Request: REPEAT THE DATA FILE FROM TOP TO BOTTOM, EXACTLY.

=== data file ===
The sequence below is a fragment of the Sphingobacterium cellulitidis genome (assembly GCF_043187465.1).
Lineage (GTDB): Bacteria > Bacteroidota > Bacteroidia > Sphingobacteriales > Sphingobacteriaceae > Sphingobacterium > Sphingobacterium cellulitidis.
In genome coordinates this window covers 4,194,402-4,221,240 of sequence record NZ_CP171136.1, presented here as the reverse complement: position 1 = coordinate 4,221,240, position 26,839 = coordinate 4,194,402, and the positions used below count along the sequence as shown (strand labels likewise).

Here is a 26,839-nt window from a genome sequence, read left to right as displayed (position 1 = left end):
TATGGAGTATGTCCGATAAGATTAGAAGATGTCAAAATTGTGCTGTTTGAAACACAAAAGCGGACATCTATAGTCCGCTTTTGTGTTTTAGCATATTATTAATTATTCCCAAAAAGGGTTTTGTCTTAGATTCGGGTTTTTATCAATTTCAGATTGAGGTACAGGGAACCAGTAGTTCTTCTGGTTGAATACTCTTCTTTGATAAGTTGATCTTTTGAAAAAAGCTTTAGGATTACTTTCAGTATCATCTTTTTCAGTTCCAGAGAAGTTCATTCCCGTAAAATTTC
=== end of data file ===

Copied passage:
The sequence below is a fragment of the Sphingobacterium cellulitidis genome (assembly GCF_043187465.1).
Lineage (GTDB): Bacteria > Bacteroidota > Bacteroidia > Sphingobacteriales > Sphingobacteriaceae > Sphingobacterium > Sphingobacterium cellulitidis.
In genome coordinates this window covers 4,194,402-4,221,240 of sequence record NZ_CP171136.1, presented here as the reverse complement: position 1 = coordinate 4,221,240, position 26,839 = coordinate 4,194,402, and the positions used below count along the sequence as shown (strand labels likewise).

Here is a 26,839-nt window from a genome sequence, read left to right as displayed (position 1 = left end):
TATGGAGTATGTCCGATAAGATTAGAAGATGTCAAAATTGTGCTGTTTGAAACACAAAAGCGGACATCTATAGTCCGCTTTTGTGTTTTAGCATATTATTAATTATTCCCAAAAAGGGTTTTGTCTTAGATTCGGGTTTTTATCAATTTCAGATTGAGGTACAGGGAACCAGTAGTTCTTCTGGTTGAATACTCTTCTTTGATAAGTTGATCTTTTGAAAAAAGCTTTAGGATTACTTTCAGTATCATCTTTTTCAGTTCCAGAGAAGTTCATTCCCGTAAAATTTC